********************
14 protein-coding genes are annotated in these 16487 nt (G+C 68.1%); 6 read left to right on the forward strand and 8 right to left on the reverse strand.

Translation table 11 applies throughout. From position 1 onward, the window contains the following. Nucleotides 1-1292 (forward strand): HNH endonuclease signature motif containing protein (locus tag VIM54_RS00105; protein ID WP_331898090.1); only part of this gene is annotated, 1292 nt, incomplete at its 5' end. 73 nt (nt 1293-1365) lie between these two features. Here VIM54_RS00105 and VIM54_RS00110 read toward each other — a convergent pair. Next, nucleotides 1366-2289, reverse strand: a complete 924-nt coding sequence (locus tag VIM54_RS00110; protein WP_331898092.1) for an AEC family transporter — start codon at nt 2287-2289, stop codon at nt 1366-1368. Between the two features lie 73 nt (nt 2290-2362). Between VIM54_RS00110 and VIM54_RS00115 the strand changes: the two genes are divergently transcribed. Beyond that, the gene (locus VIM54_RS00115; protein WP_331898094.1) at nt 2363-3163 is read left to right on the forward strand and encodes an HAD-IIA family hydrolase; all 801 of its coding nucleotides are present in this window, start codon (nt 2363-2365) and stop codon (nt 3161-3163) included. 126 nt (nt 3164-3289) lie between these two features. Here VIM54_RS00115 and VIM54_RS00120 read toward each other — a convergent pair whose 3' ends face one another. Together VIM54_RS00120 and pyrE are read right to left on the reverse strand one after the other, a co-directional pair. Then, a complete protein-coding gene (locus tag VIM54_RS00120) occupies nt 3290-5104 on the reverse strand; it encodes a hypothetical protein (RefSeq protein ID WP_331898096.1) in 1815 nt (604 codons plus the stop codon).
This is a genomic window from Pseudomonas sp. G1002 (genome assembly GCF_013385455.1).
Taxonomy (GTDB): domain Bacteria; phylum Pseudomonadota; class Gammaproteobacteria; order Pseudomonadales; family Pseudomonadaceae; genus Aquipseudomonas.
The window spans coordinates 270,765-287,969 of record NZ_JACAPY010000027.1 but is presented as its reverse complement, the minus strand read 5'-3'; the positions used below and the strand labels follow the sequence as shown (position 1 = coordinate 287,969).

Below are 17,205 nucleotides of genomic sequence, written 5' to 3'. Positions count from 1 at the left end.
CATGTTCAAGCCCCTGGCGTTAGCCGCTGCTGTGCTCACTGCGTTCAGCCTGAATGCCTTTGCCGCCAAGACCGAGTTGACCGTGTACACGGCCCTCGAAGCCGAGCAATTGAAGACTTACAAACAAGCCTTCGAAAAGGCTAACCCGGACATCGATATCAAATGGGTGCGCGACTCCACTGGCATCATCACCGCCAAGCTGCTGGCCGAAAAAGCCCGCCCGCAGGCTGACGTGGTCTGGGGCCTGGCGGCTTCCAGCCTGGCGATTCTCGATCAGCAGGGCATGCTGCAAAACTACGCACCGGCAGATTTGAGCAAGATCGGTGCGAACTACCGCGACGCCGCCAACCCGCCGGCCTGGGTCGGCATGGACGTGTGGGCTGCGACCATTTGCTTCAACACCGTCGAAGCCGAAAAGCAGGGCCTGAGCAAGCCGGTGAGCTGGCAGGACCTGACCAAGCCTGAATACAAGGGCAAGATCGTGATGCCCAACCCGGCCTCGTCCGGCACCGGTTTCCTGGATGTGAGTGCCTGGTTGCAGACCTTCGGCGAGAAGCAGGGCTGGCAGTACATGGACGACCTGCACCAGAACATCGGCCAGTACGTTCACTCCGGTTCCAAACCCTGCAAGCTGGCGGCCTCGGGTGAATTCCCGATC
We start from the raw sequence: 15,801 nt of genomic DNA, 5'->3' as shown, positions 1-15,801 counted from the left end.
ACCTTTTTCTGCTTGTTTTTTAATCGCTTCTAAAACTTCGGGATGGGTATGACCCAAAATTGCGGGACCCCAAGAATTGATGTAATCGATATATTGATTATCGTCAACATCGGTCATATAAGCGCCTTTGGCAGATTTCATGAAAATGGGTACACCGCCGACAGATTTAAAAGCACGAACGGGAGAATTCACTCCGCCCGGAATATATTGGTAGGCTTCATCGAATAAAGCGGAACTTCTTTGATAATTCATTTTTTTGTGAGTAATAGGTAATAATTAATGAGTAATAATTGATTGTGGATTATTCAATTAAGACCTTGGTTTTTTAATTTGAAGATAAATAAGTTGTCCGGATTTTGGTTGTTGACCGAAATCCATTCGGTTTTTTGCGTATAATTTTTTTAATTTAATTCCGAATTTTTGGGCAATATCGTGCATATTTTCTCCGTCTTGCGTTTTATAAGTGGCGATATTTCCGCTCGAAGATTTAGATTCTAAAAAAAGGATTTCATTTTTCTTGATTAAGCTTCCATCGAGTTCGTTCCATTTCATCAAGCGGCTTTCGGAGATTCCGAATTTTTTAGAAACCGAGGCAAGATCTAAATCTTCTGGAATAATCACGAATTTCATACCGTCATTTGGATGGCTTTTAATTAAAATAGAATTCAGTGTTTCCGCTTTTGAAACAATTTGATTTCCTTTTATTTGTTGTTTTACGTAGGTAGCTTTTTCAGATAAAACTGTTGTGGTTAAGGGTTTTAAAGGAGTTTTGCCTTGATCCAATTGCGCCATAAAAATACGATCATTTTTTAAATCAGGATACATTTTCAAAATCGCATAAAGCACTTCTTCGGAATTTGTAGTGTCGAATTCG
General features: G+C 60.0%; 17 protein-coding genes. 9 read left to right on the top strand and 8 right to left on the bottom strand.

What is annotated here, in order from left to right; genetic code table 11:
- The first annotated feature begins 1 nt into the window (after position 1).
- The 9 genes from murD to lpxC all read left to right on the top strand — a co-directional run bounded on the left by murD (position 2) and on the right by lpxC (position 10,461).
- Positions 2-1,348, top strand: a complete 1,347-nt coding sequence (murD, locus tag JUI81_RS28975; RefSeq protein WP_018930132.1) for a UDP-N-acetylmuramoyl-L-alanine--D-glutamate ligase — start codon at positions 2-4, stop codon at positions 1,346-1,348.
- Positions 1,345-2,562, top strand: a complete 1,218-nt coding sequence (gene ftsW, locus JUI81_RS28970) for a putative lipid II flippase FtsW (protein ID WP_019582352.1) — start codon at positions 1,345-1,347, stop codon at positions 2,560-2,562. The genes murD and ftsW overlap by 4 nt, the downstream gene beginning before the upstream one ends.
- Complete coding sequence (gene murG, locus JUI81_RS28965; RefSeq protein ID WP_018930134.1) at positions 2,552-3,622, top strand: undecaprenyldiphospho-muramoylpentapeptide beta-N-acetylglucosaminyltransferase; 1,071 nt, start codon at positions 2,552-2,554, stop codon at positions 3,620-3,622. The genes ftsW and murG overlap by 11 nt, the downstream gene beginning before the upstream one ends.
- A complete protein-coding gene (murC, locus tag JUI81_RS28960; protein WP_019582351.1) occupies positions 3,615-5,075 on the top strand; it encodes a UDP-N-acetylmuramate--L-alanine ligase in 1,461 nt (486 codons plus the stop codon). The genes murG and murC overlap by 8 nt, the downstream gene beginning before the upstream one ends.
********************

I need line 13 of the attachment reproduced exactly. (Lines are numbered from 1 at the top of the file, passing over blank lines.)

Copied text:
- The 9 genes from murD to lpxC all read left to right on the top strand — a co-directional run bounded on the left by murD (position 2) and on the right by lpxC (position 10,461).